EVERETT — Patt Bass had just gotten out of the shower on the morning of Sept. 15.
She needed to get ready for a meeting. But Bass, 68, couldn’t dry herself. She couldn’t move her arms. She walked from the bathroom to the bed, hoping that would help. It didn’t.
If not for a new surgery program at Providence Regional Medical Center Everett, she could be paralyzed.
It wasn’t until hours later that the Camano Island resident overheard doctors at the hospital and realized she had suffered a “massive stroke.” Bass remembers some things about that day.
“My brain was like, ‘What the hell,’” she said in an interview.
She knows she tried to go back to the bathroom, but fell “like a tree,” bruising her right arm and shoulder. Her husband came upstairs and asked her what was wrong. Bass said her brain was telling her mouth to say, “I don’t know,” but her mouth just couldn’t do it.
“Why can’t I talk and why can’t I move?” Bass thought.
Her eyes were going in different directions. Bass’ husband realized something was wrong and called 911. Paramedics rushed her to Providence. There, she overheard the doctors tell her husband she had suffered a stroke. They explained if she didn’t get a surgery called a thrombectomy, she could be paralyzed. She described the feeling as “way above being scared.”
She got the procedure to remove the blood clot that caused her sudden stroke.
“Next thing I knew I was in the … recovery room,” Bass said.
Hospital workers stood over her as she woke up.
“Can you talk!” they shouted.
“Stop yelling,” Bass responded.
They started “jumping around like a couple of kids,” ecstatic that she could talk again.
Dr. Yince Loh performed the procedure on Bass. He said she could have been disabled or died.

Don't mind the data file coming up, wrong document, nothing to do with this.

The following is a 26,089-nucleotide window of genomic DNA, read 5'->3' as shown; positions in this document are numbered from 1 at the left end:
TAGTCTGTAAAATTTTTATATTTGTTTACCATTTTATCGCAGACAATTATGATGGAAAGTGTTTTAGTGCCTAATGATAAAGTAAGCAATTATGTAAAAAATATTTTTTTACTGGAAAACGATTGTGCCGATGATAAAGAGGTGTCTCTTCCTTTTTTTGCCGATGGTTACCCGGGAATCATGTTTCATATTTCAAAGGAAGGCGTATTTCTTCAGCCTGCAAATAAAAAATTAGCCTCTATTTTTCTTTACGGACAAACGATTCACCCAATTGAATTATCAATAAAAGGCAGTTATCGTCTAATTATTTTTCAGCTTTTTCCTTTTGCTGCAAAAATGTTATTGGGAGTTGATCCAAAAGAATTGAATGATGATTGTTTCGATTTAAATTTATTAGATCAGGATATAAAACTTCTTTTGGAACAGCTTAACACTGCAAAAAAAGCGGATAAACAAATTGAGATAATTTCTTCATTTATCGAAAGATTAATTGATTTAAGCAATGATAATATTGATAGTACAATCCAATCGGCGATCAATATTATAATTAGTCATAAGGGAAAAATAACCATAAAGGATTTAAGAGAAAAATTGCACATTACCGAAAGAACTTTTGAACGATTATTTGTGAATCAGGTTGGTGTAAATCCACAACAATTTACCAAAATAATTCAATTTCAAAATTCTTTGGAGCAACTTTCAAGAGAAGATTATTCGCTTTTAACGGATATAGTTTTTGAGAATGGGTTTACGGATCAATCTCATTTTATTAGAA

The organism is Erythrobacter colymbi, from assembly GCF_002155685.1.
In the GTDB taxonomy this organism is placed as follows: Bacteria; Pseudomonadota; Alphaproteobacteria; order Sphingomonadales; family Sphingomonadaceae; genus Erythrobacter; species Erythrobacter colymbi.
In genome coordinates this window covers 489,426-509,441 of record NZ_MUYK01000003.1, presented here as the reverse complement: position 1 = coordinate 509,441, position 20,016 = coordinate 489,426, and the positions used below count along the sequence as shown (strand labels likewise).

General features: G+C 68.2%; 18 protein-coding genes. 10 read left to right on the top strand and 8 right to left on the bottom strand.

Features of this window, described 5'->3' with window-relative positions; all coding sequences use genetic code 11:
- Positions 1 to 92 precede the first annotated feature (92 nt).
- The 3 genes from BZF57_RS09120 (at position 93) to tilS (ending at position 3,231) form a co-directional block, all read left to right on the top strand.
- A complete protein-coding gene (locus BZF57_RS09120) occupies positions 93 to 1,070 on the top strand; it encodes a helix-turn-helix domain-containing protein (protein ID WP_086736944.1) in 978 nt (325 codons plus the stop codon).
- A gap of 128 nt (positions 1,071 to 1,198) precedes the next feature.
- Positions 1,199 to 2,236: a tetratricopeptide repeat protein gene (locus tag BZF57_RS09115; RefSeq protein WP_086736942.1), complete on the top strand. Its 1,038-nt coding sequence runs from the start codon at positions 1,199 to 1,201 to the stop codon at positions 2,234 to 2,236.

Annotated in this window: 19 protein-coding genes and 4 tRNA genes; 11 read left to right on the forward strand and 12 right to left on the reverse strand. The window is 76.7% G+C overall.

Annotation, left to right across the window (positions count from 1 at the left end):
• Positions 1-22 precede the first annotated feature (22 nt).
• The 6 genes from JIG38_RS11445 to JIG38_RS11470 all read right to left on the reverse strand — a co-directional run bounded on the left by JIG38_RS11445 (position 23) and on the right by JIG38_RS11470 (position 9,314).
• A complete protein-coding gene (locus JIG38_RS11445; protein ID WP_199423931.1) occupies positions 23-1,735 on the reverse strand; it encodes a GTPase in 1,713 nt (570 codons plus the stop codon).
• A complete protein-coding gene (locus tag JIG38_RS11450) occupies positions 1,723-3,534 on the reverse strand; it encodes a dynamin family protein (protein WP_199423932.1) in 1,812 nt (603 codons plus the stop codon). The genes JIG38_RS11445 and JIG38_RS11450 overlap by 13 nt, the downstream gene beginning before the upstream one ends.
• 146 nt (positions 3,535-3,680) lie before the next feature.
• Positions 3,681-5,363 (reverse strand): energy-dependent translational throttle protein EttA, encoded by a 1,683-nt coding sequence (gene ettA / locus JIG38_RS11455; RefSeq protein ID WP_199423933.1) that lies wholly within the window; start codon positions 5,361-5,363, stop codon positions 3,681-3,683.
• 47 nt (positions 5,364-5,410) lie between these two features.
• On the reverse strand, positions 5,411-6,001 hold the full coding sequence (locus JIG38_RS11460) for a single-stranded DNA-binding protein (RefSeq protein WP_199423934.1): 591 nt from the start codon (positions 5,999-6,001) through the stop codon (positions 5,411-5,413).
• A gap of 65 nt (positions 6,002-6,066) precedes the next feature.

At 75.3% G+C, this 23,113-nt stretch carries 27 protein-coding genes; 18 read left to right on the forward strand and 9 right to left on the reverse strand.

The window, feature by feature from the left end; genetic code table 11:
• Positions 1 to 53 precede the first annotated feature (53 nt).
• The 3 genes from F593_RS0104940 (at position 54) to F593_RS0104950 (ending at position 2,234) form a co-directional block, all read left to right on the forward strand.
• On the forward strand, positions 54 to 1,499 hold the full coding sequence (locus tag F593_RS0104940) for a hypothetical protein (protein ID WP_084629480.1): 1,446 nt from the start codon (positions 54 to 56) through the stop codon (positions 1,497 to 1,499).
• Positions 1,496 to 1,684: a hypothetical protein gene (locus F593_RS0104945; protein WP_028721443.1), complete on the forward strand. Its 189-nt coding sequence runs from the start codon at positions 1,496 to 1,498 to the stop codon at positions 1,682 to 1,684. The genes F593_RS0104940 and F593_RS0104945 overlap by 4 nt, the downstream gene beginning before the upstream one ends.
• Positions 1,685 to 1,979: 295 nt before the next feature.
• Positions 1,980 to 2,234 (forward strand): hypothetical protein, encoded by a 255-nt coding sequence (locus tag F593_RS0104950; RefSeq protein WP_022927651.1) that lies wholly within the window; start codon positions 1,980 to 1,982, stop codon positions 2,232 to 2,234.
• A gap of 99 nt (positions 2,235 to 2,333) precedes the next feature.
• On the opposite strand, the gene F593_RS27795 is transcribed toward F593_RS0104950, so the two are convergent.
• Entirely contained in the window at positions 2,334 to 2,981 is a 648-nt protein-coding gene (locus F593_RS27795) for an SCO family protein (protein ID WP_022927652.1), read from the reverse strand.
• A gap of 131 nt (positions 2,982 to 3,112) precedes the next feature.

Providence started its 24/7 thrombectomy program in January. As of last week, doctors there had performed 47 procedures, Loh said. A description of the surgery is not for the squeamish. It entails inserting a device into a blood vessel in the patient’s groin, moving it up the body to the brain, finding the blood clot and sucking it out.
A Denver specialist told The Wall Street Journal a successful thrombectomy could have the same effect treating strokes as penicillin did for infections.
Starting Oct. 1, Providence started transferring patients for stroke treatment from hospitals to the north that can’t perform the surgery.
Last year, when the hospital didn’t have the program, 80 patients were sent from Everett to Seattle for care.
Travel time can make a big difference, Loh said. Studies have found outcomes worsen every 15 minutes without the operation. Symptoms to look for include speech issues; double vision; and numbness in the arms, legs or face.
In an interview, Bass effusively expressed thanks to the emergency responders who rushed her to the hospital. And she credited her husband’s quick thinking to call 911.
Before her stroke, she said she walked 30 miles in a week. She didn’t like being in a hospital bed. So she walked around Providence’s intensive care unit. Then she walked it again, in the other direction.
Within three days of being rushed to the hospital, she checked out.
Bass tries to golf once or twice a week. But she wouldn’t call herself an avid golfer.
She asked her doctors if she could play in a tournament the following Tuesday, just six days after her stroke. The doctors discussed it and decided it would be OK.
She joked that the stroke gave her competitors a fighting chance, but Bass won the tourney.
These days, she said, she feels about the same as before the stroke happened six weeks ago.
“I really feel like nothing happened.”